23 relations: Amu Darya, Chemical warfare, Continental climate, Desert climate, Gulag, Joseph Stalin, Karakalpakstan, Köppen climate classification, Komsomol, List of sovereign states, Novichok agent, Nukus Airport, Nukus Museum of Art, Nunn–Lugar Cooperative Threat Reduction, Red Army, Regions of Uzbekistan, Russia, Soviet art, Soviet Union, Tom Bissell, UNICEF, United States Department of Defense, Uzbekistan.
The Amu Darya, also called the Amu or Amo River, and historically known by its Latin name Oxus, is a major river in Central Asia.
Chemical warfare (CW) involves using the toxic properties of chemical substances as weapons.
Continental climates are defined in the Köppen climate classification as having the coldest month with the temperature never rising above 0.0° C (32°F) all month long.
The Desert climate (in the Köppen climate classification BWh and BWk, sometimes also BWn), also known as an arid climate, is a climate in which precipitation is too low to sustain any vegetation at all, or at most a very scanty shrub, and does not meet the criteria to be classified as a polar climate.
The Gulag (ГУЛАГ, acronym of Главное управление лагерей и мест заключения, "Main Camps' Administration" or "Chief Administration of Camps") was the government agency in charge of the Soviet forced labor camp system that was created under Vladimir Lenin and reached its peak during Joseph Stalin's rule from the 1930s to the 1950s.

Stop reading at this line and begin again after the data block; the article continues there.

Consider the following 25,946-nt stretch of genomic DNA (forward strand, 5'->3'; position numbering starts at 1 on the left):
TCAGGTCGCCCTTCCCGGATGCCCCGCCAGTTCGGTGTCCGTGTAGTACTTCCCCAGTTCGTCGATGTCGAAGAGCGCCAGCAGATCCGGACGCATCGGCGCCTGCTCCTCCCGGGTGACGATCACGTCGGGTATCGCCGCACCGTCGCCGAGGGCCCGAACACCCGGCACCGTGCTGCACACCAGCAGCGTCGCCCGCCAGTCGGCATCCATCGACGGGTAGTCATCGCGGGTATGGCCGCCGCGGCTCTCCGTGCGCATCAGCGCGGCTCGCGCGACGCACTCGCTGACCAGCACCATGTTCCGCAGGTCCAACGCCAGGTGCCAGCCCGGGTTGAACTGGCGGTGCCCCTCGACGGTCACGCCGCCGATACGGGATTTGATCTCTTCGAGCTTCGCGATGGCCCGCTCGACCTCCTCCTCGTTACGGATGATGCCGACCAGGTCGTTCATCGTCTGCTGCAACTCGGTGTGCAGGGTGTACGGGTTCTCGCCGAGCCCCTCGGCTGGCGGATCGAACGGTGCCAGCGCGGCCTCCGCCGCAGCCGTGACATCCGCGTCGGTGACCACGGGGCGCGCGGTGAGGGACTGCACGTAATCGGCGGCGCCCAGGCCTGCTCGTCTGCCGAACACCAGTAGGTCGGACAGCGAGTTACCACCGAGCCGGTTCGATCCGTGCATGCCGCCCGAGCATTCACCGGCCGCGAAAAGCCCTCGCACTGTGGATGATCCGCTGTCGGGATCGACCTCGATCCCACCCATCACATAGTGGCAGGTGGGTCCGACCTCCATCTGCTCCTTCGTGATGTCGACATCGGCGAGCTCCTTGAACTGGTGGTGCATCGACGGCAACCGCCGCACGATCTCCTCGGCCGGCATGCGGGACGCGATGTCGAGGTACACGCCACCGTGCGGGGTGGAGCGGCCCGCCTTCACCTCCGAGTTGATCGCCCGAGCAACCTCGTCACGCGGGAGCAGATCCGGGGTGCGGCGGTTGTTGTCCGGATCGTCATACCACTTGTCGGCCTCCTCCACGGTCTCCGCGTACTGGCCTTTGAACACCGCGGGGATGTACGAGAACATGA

Joseph Vissarionovich Stalin (18 December 1878 – 5 March 1953) was a Soviet revolutionary and politician of Georgian nationality.
Karakalpakstan (Qaraqalpaqstan / Қарақалпақстан), officially the Republic of Karakalpakstan (Qaraqalpaqstan Respublikası / Қарақалпақстан Республикасы) is an autonomous republic within Uzbekistan.
The Köppen climate classification is one of the most widely used climate classification systems.
The All-Union Leninist Young Communist League (Всесою́зный ле́нинский коммунисти́ческий сою́з молодёжи (ВЛКСМ)), usually known as Komsomol (Комсомо́л, a syllabic abbreviation of the Russian kommunisticheskiy soyuz molodyozhi), was a political youth organization in the Soviet Union.
This list of sovereign states provides an overview of sovereign states around the world, with information on their status and recognition of their sovereignty.